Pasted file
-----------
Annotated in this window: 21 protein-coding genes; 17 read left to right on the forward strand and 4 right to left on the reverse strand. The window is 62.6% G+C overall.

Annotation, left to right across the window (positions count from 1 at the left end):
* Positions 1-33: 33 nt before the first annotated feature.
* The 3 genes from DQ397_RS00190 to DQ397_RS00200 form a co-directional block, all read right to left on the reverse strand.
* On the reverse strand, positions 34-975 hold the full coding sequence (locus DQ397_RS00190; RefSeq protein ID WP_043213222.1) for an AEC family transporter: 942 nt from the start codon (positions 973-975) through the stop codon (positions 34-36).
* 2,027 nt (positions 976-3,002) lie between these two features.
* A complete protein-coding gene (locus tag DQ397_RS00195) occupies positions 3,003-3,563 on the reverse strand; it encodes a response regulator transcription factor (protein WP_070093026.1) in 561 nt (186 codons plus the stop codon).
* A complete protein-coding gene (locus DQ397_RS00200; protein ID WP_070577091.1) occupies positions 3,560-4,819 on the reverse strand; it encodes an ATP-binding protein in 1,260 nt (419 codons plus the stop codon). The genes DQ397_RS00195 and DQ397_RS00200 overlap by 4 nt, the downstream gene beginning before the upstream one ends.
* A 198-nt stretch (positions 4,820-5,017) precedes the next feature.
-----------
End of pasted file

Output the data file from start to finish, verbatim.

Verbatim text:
Annotated in this window: 21 protein-coding genes; 17 read left to right on the forward strand and 4 right to left on the reverse strand. The window is 62.6% G+C overall.

Annotation, left to right across the window (positions count from 1 at the left end):
* Positions 1-33: 33 nt before the first annotated feature.
* The 3 genes from DQ397_RS00190 to DQ397_RS00200 form a co-directional block, all read right to left on the reverse strand.
* On the reverse strand, positions 34-975 hold the full coding sequence (locus DQ397_RS00190; RefSeq protein ID WP_043213222.1) for an AEC family transporter: 942 nt from the start codon (positions 973-975) through the stop codon (positions 34-36).
* 2,027 nt (positions 976-3,002) lie between these two features.
* A complete protein-coding gene (locus tag DQ397_RS00195) occupies positions 3,003-3,563 on the reverse strand; it encodes a response regulator transcription factor (protein WP_070093026.1) in 561 nt (186 codons plus the stop codon).
* A complete protein-coding gene (locus DQ397_RS00200; protein ID WP_070577091.1) occupies positions 3,560-4,819 on the reverse strand; it encodes an ATP-binding protein in 1,260 nt (419 codons plus the stop codon). The genes DQ397_RS00195 and DQ397_RS00200 overlap by 4 nt, the downstream gene beginning before the upstream one ends.
* A 198-nt stretch (positions 4,820-5,017) precedes the next feature.